California wildfires force evacuations, cause power outages
By Subrat Patnaik and Rich McKay
Oct 24 (Reuters) - California emergency officials on Thursday ordered hundreds of people to evacuate a historic wine country town north of San Francisco, and nearly 200,000 were without power, as a growing wildfire spread in Sonoma County.
Driven by strong winds, the Kincade fire engulfed some 10,000 acres (4,047 hectares) by Thursday, according to the California Department of Forestry and Fire Protection. The Sonoma County Sheriff issued a mandatory evacuation order for the town of Geyserville, home to almost 900 people.
A video posted on social media by a local reporter showed a glowing blaze against the still-dark backdrop of an early morning sky and a strong wind buffeting into the microphone.
Large parts of California were under red-flag alerts this week, suggesting a heightened risk of fire, amid high temperatures and powerful winds, officials said.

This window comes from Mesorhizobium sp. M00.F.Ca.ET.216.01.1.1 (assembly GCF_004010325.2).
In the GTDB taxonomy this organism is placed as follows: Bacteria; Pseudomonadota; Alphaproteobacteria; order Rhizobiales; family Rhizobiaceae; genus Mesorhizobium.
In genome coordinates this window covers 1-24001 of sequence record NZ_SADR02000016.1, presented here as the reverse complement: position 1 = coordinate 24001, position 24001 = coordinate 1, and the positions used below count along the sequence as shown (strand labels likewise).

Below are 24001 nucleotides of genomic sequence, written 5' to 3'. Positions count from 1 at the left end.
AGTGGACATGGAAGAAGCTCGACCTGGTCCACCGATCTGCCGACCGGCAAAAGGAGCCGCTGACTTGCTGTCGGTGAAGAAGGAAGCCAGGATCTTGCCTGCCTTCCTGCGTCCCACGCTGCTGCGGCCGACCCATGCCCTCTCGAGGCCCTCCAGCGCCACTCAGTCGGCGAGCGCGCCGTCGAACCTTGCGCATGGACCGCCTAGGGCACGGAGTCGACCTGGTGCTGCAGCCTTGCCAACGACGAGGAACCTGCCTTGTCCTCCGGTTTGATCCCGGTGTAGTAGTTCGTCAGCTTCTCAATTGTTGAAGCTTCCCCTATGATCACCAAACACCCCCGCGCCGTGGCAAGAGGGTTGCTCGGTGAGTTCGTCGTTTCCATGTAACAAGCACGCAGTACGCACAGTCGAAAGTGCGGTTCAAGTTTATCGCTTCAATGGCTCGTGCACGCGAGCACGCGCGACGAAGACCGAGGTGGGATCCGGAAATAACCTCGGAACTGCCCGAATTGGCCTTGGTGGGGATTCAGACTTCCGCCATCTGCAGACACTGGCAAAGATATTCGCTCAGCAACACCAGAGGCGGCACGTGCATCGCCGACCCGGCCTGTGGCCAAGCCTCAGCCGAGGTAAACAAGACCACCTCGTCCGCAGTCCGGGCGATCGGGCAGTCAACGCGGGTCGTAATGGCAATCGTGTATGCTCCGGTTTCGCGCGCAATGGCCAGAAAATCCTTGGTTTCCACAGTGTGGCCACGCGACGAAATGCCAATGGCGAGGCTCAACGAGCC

About 185,000 customers were without power in the state on Thursday morning, according to poweroutage.us.
More than half a million homes and businesses in the state could lose power this week as utilities, including Pacific Gas & Electric PCG.N and Southern California Edison SCE_pe.A, cut off electricity as a preventive measure against wildfires.
Over 308,000 customers in seven counties, including Los Angeles, San Bernardino and Ventura in southern California, were under consideration for Public Safety Power Shutoffs, Southern California Edison said.
National Weather Service meteorologist Marc Chenard said the worst of the winds would arrive later in the day and into Friday.
"It looks like at its worst, southern California will see wind gusts of 55 miles per hour (89 kph). Down in some of the coastal areas, the winds could reach 75 miles per hour (121 kph) later today," he said.
Power lines could be knocked down, potentially igniting fires among arid trees and vegetation, according to earlier forecasts.
Bankrupt Californian power producer PG&E cut off electricity to more than 730,000 homes and workplaces in northern California earlier this month to try to reduce the risk of wildfires amid extremely windy and dry weather.
Chenard added that northern California could experience dangerous wind gusts of up to 45 mph.
"This is not going to abate until at least this weekend," he said.
(Reporting by Subrat Patnaik in Bengaluru and Rich McKay in Atlanta, additional reporting by Maria Caspani in New York; Editing by Scott Malone and Bernadette Baum)
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